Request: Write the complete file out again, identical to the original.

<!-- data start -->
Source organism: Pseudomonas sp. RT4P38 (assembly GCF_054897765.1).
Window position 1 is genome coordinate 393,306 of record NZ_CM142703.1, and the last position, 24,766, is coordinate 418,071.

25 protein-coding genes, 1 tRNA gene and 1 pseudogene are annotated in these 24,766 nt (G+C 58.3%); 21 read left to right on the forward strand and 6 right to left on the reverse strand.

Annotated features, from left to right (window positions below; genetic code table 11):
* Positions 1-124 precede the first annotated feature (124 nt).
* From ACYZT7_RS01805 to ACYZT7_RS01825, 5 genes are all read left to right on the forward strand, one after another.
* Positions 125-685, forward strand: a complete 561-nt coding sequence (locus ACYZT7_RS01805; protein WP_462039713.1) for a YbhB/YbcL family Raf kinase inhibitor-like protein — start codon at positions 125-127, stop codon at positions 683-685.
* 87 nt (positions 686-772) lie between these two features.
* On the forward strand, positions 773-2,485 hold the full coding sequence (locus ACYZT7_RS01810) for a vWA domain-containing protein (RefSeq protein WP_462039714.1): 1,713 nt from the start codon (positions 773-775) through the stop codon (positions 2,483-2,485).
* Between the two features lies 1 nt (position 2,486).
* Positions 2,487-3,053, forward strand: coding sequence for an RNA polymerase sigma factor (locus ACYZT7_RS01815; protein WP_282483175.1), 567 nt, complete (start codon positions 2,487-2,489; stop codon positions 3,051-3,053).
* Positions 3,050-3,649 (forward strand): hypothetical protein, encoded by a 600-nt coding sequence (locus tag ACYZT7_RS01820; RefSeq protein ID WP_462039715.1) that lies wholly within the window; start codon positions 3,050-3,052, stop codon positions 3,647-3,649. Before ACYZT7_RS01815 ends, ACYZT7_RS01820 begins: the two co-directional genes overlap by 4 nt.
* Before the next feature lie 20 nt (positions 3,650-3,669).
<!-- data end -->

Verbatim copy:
Source organism: Pseudomonas sp. RT4P38 (assembly GCF_054897765.1).
Window position 1 is genome coordinate 393,306 of record NZ_CM142703.1, and the last position, 24,766, is coordinate 418,071.

25 protein-coding genes, 1 tRNA gene and 1 pseudogene are annotated in these 24,766 nt (G+C 58.3%); 21 read left to right on the forward strand and 6 right to left on the reverse strand.

Annotated features, from left to right (window positions below; genetic code table 11):
* Positions 1-124 precede the first annotated feature (124 nt).
* From ACYZT7_RS01805 to ACYZT7_RS01825, 5 genes are all read left to right on the forward strand, one after another.
* Positions 125-685, forward strand: a complete 561-nt coding sequence (locus ACYZT7_RS01805; protein WP_462039713.1) for a YbhB/YbcL family Raf kinase inhibitor-like protein — start codon at positions 125-127, stop codon at positions 683-685.
* 87 nt (positions 686-772) lie between these two features.
* On the forward strand, positions 773-2,485 hold the full coding sequence (locus ACYZT7_RS01810) for a vWA domain-containing protein (RefSeq protein WP_462039714.1): 1,713 nt from the start codon (positions 773-775) through the stop codon (positions 2,483-2,485).
* Between the two features lies 1 nt (position 2,486).
* Positions 2,487-3,053, forward strand: coding sequence for an RNA polymerase sigma factor (locus ACYZT7_RS01815; protein WP_282483175.1), 567 nt, complete (start codon positions 2,487-2,489; stop codon positions 3,051-3,053).
* Positions 3,050-3,649 (forward strand): hypothetical protein, encoded by a 600-nt coding sequence (locus tag ACYZT7_RS01820; RefSeq protein ID WP_462039715.1) that lies wholly within the window; start codon positions 3,050-3,052, stop codon positions 3,647-3,649. Before ACYZT7_RS01815 ends, ACYZT7_RS01820 begins: the two co-directional genes overlap by 4 nt.
* Before the next feature lie 20 nt (positions 3,650-3,669).